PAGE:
The aircraft’s structure made extensive use of light alloys, which helped keep the overall weight down, although this choice later contributed to the aircraft’s vulnerability to fire and damage in combat due to the lack of self-sealing fuel tanks and minimal armor protection for the crew and vital components.

It was respectably large aircraft, with a fuselage length of 20 meters (65 ft 6 in) and a wingspan of 25 meters (81 ft 8 in). This roughly places it between the B-25 and B-17 in terms of size. Its maximum take off weight was close to 30,000 kg.

G4M bomber on Clark Field.
The G4M’s fuselage was distinctly “cigar” shaped.


The G4M was powered by two Mitsubishi MK4A Kasei 11 14-cylinder radial engines, which provided 1,500 hp each. These engines were capable of propelling the G4M to speeds of up to 435 kph (270 mph), making it one of the faster bombers of the early war years.

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The engine nacelles were mounted on the leading edge of the wings and contributed to the aircraft’s sleek profile. The choice of radial engines was influenced by their light wight, reliability and the relative ease of maintenance, crucial factors for operations in the remote and often harsh environments of the Pacific theater.

Mitsubishi Kasei 11 engine.
The Mitsubishi Kasei 11 radial engine used in the G4M.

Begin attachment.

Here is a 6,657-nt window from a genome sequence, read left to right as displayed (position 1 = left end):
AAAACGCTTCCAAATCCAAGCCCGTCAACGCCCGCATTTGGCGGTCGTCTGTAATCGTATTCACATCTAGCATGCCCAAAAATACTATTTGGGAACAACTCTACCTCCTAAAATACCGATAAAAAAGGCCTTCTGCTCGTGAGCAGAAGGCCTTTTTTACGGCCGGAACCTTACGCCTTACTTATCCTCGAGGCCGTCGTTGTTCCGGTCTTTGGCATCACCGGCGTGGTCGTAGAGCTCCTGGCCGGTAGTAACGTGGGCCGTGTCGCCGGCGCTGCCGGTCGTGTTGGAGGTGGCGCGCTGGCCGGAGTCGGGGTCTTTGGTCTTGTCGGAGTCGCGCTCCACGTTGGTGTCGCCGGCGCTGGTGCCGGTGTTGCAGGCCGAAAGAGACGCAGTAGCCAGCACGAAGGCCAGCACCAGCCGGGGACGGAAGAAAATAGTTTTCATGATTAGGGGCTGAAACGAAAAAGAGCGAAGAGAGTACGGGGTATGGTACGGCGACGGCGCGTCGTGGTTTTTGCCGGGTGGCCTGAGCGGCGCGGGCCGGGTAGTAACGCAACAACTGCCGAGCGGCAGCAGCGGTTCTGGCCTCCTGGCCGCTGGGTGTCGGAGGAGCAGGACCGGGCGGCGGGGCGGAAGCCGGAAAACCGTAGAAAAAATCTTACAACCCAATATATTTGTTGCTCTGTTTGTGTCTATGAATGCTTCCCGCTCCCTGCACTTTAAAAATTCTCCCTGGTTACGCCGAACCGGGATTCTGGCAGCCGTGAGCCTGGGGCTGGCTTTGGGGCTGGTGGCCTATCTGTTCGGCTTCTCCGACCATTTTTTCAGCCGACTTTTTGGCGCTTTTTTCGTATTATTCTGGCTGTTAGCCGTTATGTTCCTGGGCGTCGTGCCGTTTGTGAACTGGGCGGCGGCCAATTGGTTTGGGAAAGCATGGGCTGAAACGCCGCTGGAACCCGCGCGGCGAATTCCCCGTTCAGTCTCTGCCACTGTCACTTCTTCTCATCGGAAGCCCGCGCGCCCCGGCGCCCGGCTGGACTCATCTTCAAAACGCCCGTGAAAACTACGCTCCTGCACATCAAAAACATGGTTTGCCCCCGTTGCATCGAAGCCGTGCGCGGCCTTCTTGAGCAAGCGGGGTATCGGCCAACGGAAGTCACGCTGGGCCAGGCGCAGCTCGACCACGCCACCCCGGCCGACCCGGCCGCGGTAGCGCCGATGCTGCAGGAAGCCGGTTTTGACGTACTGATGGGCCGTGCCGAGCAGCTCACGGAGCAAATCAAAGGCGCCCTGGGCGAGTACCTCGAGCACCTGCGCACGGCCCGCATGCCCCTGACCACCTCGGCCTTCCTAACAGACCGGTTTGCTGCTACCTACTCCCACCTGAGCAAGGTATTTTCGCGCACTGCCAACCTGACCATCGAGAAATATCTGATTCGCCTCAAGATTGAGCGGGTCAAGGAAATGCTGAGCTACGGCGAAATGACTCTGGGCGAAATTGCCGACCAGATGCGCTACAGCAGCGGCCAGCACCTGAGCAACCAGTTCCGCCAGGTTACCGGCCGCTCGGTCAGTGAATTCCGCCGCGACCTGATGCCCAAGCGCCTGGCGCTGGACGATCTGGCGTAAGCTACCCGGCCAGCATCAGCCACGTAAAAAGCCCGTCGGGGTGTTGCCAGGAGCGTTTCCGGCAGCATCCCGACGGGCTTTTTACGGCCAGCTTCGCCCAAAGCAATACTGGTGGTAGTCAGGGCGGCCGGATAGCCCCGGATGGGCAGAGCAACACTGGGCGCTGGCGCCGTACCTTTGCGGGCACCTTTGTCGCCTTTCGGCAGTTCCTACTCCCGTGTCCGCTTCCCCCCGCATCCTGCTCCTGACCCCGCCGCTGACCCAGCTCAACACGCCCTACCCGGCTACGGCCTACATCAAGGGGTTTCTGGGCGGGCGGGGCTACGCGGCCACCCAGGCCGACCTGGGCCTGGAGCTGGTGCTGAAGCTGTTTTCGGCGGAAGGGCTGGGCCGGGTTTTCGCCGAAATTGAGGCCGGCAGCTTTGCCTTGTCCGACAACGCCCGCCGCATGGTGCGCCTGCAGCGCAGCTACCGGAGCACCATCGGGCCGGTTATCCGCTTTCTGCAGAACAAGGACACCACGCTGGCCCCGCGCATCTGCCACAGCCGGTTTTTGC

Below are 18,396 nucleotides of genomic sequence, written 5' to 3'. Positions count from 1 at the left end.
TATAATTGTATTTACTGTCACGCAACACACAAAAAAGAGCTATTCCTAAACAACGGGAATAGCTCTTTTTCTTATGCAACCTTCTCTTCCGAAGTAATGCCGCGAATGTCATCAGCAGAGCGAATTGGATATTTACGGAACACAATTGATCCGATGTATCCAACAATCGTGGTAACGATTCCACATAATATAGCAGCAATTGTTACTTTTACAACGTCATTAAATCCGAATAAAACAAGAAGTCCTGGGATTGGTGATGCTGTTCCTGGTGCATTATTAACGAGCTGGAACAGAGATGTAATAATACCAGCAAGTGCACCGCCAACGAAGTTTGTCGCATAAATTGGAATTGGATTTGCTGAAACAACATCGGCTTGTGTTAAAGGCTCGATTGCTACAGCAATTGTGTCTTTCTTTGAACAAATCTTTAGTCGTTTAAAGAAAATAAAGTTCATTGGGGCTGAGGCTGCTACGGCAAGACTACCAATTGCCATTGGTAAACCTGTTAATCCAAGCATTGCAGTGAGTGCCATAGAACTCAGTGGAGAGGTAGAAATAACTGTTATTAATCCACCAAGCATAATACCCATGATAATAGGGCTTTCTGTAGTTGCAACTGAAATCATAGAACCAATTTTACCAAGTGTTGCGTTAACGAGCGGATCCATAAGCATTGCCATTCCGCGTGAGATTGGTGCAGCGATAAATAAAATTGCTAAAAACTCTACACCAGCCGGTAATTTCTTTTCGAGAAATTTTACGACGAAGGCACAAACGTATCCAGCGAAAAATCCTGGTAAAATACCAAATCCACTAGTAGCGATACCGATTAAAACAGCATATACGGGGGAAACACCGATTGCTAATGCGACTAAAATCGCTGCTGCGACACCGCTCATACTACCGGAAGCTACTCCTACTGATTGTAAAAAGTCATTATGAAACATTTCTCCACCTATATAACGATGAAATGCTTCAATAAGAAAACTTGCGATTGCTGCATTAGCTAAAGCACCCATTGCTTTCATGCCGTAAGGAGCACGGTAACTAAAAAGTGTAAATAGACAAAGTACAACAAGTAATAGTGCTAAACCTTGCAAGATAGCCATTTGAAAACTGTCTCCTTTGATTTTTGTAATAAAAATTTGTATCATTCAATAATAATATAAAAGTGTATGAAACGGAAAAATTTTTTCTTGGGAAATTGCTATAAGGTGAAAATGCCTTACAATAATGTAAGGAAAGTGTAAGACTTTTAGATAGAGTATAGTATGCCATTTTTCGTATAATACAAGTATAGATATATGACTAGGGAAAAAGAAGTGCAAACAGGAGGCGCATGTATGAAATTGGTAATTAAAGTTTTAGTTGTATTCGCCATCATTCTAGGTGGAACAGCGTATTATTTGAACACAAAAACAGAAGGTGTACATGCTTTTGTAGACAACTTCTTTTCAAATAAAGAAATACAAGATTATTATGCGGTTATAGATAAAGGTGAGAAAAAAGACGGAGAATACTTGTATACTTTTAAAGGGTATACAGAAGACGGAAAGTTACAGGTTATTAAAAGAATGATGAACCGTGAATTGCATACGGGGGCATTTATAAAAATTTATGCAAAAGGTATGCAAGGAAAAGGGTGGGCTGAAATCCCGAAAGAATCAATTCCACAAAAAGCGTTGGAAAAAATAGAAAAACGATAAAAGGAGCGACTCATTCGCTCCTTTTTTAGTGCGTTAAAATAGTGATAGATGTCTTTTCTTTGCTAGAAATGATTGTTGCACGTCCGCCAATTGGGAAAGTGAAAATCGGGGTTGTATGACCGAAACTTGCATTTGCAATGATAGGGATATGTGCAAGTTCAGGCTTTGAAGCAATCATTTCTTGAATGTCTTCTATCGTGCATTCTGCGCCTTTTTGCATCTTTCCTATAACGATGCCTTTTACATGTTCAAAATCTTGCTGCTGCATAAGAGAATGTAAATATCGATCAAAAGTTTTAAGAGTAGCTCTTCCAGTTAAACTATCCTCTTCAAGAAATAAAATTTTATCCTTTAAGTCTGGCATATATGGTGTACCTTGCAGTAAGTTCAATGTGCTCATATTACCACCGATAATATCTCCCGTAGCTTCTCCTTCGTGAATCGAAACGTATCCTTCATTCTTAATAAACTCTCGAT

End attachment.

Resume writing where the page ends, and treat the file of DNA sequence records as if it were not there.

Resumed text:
They can also take quite a beating from enemy fire as they do not have a vulnerable liquid cooling system.

Armament and Defense

The G4M featured an internal bomb bay in the fuselage. This could be used to carry bombs or torpedos, with a typical load usually consisting of 800 kg (1,760 lbs) of bombs, or a single Type 91 torpedo for anti-shipping missions.

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Defensively, the G4M was initially equipped with a relatively light armament of machine guns located in the nose, dorsal, waist and tail positions. Later versions saw improvements in armament, including the addition of a 20 mm cannon in the tail turret to better fend off attacking fighters.

G4M production.
G4M assembly line.

However, the aircraft’s defensive capabilities were inherently limited by the design’s prioritization of range and speed over survivability.

A Delicate Design

The G4M’s design, while innovative, entailed significant, famous vulnerabilities. The lack of armor protection for the crew and critical components, combined with the absence of self-sealing fuel tanks, made the aircraft highly susceptible to enemy fire.